Here's another post about Australia in the Debunking bubble economies series. I watched a webcast presentation by Steve Keen a well known economist in Australia.
While I can't disagree more on some of his points, especially when it comes to his approval of the government intervention and his solution to the banking crisis — banks should be nationalized — Steve Keen is one of the few economists to forecast a deflation, and he's showing some pretty nice charts.
The 3 most important to me are reproduced below:
This first chart shows that while the household debt to GDP ratio in Australia was far below the one in the US in the 1970, Australia has caught up very nicely. This also shows that the Australian is far more debt-fueled than the American one. Who could have believed that it was possible to be more addicted to credit than the Americans? Well, there you have it, the Australians.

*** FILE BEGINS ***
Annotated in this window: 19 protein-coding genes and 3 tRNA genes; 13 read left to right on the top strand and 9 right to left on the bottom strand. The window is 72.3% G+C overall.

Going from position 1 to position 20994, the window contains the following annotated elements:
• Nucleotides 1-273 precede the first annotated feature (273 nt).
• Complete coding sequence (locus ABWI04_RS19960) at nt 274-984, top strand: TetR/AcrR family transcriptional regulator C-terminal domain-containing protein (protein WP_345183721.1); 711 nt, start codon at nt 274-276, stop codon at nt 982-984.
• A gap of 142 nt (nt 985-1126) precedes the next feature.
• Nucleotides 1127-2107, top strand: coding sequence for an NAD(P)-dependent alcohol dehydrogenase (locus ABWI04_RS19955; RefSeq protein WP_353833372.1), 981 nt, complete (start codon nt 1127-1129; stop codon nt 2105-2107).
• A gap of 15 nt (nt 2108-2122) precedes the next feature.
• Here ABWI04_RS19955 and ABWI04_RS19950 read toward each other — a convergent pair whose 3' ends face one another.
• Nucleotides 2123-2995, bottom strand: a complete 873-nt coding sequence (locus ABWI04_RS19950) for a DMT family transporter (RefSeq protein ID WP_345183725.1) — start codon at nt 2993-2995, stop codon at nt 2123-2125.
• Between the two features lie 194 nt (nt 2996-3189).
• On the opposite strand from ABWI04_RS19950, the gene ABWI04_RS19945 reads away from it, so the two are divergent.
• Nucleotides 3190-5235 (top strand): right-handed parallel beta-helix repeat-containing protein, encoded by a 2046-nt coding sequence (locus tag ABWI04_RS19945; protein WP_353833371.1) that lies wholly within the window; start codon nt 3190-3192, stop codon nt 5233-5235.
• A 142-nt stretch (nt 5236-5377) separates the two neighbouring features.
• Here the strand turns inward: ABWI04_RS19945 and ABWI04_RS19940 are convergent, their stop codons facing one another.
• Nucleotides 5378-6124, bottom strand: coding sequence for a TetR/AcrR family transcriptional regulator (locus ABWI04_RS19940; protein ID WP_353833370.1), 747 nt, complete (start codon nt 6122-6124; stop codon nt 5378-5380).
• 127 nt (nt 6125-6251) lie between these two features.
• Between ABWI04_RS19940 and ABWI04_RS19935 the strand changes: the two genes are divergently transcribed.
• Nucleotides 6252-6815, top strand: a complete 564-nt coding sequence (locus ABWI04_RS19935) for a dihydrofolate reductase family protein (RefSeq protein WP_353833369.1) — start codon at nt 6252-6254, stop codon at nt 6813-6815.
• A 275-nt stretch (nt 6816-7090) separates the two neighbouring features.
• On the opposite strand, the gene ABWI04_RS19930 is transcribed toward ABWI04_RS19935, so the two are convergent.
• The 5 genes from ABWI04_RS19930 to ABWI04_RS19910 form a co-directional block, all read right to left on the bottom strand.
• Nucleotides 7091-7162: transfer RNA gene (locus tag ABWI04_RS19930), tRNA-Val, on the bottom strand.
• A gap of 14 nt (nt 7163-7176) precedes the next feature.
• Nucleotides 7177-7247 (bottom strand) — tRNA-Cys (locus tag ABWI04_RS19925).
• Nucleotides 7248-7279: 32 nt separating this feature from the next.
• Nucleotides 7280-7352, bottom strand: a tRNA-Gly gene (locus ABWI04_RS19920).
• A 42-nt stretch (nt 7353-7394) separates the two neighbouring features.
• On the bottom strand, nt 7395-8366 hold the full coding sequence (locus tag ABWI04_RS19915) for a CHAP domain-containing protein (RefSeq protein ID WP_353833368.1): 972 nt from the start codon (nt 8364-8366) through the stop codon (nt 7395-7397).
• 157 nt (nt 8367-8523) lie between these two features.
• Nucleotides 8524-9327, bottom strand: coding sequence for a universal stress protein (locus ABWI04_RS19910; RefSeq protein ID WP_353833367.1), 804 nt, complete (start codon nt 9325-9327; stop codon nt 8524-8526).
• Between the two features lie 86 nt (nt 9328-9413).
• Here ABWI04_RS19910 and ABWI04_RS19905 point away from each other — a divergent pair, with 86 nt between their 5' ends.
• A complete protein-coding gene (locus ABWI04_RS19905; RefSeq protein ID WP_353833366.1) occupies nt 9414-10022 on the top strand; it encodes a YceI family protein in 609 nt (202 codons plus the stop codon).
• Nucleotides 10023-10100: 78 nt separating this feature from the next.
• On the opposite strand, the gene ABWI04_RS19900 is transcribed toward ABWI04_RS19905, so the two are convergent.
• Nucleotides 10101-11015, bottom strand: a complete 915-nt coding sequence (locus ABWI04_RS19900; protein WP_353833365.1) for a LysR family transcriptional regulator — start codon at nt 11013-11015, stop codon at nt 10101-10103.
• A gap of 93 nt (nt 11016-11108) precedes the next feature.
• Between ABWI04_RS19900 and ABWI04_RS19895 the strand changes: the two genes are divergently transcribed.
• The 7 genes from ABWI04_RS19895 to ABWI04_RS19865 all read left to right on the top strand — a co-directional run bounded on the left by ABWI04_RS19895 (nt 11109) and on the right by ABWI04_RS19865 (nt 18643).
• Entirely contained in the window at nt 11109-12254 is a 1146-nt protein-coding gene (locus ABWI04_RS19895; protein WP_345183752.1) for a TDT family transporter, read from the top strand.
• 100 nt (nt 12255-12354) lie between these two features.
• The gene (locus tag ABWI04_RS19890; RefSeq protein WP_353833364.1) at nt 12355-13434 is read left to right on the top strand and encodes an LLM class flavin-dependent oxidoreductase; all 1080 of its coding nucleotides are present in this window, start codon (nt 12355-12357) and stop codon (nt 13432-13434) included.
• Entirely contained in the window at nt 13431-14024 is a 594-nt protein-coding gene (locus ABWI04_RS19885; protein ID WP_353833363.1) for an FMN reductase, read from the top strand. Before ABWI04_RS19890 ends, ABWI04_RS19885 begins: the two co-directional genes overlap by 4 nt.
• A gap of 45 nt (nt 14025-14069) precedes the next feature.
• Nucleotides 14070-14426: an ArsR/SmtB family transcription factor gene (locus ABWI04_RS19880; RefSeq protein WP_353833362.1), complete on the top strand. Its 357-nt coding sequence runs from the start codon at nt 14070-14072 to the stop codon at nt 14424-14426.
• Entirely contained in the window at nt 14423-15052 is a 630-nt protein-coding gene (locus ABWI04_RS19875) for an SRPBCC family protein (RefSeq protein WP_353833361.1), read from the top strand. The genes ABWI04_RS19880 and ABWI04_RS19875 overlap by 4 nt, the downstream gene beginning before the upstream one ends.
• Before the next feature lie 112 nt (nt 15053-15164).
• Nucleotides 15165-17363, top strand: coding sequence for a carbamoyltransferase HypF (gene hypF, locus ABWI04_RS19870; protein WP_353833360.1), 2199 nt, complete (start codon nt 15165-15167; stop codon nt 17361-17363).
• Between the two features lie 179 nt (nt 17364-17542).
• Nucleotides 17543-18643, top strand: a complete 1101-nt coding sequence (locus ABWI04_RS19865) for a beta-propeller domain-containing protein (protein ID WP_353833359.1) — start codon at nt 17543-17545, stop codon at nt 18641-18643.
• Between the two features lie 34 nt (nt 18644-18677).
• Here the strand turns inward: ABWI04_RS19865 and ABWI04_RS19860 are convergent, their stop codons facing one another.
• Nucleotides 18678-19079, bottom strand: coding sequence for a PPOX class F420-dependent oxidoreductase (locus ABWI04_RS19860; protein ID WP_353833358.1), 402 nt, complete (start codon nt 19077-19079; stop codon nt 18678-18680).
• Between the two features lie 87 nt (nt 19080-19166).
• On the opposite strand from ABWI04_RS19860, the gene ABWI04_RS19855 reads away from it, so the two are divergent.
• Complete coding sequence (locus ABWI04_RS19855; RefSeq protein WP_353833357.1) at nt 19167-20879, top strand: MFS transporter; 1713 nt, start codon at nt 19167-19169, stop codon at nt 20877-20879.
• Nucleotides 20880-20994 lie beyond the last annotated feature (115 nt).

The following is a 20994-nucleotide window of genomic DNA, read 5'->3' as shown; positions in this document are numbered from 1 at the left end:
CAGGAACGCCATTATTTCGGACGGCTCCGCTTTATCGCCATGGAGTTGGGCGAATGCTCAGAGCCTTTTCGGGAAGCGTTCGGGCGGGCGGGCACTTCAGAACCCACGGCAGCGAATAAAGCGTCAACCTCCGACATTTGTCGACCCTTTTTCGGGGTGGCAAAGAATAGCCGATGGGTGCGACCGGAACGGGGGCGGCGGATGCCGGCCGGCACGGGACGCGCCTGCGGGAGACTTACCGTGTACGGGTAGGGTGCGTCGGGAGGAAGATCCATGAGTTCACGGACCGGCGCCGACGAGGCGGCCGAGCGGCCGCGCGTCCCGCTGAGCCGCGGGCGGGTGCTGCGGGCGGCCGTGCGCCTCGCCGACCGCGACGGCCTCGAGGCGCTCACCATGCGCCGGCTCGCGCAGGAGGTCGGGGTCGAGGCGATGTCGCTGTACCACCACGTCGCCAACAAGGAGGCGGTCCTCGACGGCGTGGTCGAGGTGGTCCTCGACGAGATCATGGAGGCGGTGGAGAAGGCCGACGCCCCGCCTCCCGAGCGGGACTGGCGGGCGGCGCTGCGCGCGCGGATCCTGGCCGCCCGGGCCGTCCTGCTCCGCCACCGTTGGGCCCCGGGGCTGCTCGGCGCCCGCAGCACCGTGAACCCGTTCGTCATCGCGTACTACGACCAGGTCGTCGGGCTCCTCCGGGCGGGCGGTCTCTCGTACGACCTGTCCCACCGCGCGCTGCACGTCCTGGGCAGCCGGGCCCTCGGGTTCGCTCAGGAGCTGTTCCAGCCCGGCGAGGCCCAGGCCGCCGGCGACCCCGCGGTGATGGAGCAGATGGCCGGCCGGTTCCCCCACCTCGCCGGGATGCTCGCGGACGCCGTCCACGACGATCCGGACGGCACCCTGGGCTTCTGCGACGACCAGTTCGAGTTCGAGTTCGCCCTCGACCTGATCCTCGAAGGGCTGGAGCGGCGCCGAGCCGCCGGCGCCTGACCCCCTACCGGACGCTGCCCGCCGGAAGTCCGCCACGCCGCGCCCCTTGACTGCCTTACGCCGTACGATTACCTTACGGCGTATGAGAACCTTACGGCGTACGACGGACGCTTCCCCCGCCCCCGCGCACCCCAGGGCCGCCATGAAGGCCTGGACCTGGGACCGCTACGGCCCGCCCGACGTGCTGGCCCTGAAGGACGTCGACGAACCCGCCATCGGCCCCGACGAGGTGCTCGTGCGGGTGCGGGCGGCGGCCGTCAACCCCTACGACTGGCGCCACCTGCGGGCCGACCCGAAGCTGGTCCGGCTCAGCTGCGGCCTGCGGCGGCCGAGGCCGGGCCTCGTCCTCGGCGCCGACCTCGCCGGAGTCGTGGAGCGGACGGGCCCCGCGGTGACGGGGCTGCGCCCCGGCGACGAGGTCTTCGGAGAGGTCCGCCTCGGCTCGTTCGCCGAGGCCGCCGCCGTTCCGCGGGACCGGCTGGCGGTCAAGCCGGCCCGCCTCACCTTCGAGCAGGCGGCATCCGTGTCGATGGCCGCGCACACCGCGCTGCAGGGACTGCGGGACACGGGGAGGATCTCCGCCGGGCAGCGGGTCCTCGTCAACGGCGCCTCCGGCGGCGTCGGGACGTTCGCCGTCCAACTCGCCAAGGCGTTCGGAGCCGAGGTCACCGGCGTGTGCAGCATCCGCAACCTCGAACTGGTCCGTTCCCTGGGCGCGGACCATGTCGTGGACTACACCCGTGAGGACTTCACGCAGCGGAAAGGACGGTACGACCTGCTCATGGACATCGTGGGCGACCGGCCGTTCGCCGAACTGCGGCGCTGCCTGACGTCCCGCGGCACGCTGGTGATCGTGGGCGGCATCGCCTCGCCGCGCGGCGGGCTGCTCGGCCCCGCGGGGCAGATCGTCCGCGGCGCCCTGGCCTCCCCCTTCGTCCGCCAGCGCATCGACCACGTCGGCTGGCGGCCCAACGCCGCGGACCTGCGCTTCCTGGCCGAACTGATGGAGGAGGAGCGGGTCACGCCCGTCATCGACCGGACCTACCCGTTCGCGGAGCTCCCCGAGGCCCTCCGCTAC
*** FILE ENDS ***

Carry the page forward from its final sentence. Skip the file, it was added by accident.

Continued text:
Worse, since Australians are still living in denial of the reality in their bubble economy, their debt to GDP level has been growing while the American one has slightly decreased.
The second chart shows how much the real estate bubble in Australia has been overdone compared the US one. The chart also shows that the bubbles we have in the years 2000 are far bigger than the Japanese one, strangely enough. I'm not sure the comparisons are correct though.
Cameron Murray has also some nice charts on this post titled Living in a bubble:
Price to rent show an overvaluation of 40%
Price to income also show a 35% overvaluation.
Any similarities with the US collapse?
One important thing to keep in mind is that the two ratios above understate the overvalution levels because they assume that income and rent will somehow stay the same if/when asset prices start to decline. The scenario I envision is that house prices will fall, but income and rents too.
This means that the ratio will decline less than expected by a simple drop in house prices.
Am I clear at all?